## Can we calculate the probability of God?

In a book called “Dangerous Ideas,” an eminent scientist says that the probability that there is a God is very low.  As a scientist, I object.  How does one calculate the probability that there is or isn’t a God?

In scientific research, probability is calculated after one has gathered the data.  The conclusion that something has such and such a probability is shorthand for saying that there is an X chance (for example 1 out of 100 or 1 out of 2 ), that the results one has found in the sample used for the research can be extrapolated to a wider group.

For instance, if I pull ten pennies and five nickles out of a sack of a thousand coins, it is possible to calculate the chances (or probability) that the entire sack is filled with twice as many pennies as nickles, and that there are no dimes and quarters in the collection at all.  But what research data would a scientist analyze to determine the probability of God?  Science has no conceivable way of calculating the probability that there is or isn’t a God.  The question is simply outside the area of scientific competence.

Some scientists believe in God and some don’t.  But scientists really should not try to use science to argue the case for or against the existence of God.  Any more than one should use religion to argue that the theories of quantum mechanics or gravity or relativity or evolution might be right – or wrong.

I am quite convinced that any concept of God should be robust enough to survive the discovery that the universe is, for us humans, a shocking surprise.  Faith in God does not require that we deny evolution anymore than we need to deny that the earth revolves around the sun.

Terry Sissons is the author of The Big Bang to Now: All of Time in Six Chunks, and this blog is a dialogue about the universe and what’s happened in the last 13 billions years.
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### 9 Responses to Can we calculate the probability of God?

1. Helen says:

Be the first . . . ah, what an invitation.

Terry, thank you for posing the issue with simplicity and clarity. These are more musings than systematic approaches to the issue.

“God” by definition as what/who is beyond the material universe transcends scientific investigation. But much scientific investigation is in some sense “secondary.” For example, the bombardment of atoms in cyclotrons (Can’t wait for the Hadron Collider) reveals the ‘traces’ of the evolving particles. I do not mean a literal analog here but if human minds have thought “God,” from traces perhaps there is in the created, evolving universe pan-entheistic traces with which we resonate.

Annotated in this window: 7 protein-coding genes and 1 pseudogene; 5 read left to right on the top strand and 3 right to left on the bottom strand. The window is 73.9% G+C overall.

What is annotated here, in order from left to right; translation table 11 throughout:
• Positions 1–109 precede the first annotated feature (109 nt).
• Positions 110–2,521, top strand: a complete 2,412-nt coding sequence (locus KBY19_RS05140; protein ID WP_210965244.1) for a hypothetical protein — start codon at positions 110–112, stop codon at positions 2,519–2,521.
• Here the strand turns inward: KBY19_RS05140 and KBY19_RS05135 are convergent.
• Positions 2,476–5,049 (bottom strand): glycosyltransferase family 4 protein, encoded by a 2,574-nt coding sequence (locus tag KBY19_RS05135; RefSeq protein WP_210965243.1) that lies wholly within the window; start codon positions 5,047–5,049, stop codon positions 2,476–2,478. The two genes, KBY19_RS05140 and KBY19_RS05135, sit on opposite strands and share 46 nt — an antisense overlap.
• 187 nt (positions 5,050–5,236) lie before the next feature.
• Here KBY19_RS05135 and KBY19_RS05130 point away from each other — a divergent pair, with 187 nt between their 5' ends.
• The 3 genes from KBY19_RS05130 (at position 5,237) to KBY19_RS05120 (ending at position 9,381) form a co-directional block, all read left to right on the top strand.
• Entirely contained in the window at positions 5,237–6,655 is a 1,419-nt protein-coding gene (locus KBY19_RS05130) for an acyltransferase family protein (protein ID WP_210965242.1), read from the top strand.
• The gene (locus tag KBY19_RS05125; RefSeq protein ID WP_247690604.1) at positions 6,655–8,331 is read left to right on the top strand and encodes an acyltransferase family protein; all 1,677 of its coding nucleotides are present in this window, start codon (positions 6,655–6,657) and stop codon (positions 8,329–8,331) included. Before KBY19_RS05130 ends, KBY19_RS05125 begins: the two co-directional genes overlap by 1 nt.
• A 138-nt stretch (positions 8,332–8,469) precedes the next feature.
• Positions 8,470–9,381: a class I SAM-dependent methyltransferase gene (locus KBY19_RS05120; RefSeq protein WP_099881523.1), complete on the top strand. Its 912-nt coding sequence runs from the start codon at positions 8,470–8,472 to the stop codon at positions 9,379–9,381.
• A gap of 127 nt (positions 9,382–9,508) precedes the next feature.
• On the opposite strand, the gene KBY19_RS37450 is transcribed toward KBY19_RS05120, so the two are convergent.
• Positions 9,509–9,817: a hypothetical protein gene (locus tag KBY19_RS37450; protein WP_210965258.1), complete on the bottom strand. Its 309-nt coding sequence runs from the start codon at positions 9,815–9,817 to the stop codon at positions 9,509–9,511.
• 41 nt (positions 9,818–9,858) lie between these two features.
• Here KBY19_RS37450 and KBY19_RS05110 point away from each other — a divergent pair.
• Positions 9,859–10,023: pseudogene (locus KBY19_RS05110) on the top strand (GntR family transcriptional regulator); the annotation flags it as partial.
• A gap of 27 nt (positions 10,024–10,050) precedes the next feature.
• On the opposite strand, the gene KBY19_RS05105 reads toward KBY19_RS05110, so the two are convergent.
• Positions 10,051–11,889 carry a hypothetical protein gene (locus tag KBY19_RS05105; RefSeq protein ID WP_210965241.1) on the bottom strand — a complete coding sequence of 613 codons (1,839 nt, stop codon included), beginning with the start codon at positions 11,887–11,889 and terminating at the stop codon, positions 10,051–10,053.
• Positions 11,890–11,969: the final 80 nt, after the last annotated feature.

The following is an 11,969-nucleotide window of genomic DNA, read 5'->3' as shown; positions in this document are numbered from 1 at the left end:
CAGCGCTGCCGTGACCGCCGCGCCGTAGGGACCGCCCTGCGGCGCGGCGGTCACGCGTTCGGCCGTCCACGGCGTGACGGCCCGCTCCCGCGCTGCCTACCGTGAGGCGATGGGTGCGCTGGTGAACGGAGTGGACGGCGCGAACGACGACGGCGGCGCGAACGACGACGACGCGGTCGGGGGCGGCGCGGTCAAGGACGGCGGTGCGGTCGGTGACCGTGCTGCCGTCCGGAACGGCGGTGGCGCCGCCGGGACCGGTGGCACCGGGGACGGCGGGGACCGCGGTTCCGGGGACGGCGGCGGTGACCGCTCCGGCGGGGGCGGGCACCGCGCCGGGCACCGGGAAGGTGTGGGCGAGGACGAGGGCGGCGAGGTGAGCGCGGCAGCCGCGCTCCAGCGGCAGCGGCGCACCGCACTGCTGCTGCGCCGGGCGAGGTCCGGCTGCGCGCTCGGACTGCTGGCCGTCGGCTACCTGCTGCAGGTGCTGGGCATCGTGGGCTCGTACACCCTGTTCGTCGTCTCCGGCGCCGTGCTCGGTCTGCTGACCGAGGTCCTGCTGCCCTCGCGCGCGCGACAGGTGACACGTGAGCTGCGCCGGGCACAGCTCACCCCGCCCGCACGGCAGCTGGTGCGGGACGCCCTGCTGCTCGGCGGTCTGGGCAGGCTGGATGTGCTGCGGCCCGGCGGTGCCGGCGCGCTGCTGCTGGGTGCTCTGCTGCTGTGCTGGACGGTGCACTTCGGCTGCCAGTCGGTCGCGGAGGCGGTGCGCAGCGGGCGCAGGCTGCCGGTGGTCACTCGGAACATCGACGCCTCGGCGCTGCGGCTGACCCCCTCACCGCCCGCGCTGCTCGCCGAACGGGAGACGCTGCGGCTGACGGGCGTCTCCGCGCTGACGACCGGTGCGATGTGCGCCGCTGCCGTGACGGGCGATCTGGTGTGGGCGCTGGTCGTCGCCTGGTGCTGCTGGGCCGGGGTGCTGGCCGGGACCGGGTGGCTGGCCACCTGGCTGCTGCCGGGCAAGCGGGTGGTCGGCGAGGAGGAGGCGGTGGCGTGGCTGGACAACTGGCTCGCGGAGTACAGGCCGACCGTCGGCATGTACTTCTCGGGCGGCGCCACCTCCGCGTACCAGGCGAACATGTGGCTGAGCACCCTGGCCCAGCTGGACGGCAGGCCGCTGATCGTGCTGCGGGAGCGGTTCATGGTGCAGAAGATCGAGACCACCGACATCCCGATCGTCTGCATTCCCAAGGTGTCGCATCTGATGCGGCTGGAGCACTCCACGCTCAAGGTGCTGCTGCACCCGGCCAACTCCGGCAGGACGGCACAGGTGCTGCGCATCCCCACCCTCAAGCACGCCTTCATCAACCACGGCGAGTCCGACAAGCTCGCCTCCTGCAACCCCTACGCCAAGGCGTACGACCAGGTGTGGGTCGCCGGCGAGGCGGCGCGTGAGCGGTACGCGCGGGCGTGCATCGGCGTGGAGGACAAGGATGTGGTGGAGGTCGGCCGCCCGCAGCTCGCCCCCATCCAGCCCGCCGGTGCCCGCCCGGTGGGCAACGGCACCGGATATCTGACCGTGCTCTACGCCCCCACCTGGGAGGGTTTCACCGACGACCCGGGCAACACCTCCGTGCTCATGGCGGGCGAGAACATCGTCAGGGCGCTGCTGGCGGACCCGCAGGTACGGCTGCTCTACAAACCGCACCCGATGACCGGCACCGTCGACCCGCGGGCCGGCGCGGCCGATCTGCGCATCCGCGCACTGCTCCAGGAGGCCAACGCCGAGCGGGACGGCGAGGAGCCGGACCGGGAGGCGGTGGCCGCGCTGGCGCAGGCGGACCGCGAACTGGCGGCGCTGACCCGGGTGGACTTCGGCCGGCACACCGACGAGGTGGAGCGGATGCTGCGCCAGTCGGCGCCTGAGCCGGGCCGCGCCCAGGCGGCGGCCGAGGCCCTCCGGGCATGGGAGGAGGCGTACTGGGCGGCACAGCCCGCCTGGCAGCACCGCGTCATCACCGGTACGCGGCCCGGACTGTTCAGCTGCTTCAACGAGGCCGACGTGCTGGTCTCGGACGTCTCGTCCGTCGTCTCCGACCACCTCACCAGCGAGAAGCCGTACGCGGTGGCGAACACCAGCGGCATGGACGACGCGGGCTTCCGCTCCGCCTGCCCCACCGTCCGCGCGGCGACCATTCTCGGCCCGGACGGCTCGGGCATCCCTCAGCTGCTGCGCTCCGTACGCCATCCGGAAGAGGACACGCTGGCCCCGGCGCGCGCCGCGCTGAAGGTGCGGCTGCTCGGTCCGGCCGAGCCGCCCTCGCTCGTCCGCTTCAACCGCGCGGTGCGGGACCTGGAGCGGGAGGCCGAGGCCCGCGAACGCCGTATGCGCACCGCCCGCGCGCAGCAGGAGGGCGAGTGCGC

Thomas Aquinas: Anything we say about the Divine we say analogically.
The Paradox of (Eastern) Mysticism: Anything we say about God is not God.

Perhaps that’s what religious thinkers share with scientific thinkers: awe and wonder; willingness to be surprised–to have your paradigm overturned!

• My own thoughts run along the same lines as yours. “Anything we say about God is not God” – only a reflection of our struggle toward the light. And yes, I too think that the great religious and scientific thinkers both so often arrive in the same place of awe and wonder. And a sense of Unity, some Oneness that encompasses everything.

2. Well, In anomaly to computers, I feel that

-Science is more like hardware…
Cause we deal with physical things that we can see, hear, touch… (i.e. sense.)
-Spirituality is more like software…
Cause it’s beyond the understanding of many, and only a you cannot find much physical evidence to support it…

They actually cannot live without each other…

And GOD…
Well, he’s the electricity!
The driving force that runs us all…
I don’t believe in GOD (actually I’m an atheist) but I believe in some driving force that, maybe exists….
So, if we are spiritual as well as scientific at the same time (no reason why we cannot), maybe mankind will progress at a faster pace.
That’s all…
🙂

• I too puzzle about the relationship of what seems like two very different but necessary dimensions. Hardware & software, science & spirituality, matter & energy, body & mind, time/space & infinity all seem to me to be analogies for the sense so many of us have that looking at the world from only a single perspective somehow is only half the story. But how the two different dimensions interact or possibly are really one dimension that only look like two dimensions in our limited human view is the mystery, don’t you think? Terry Herman Sissons

• Xelon says: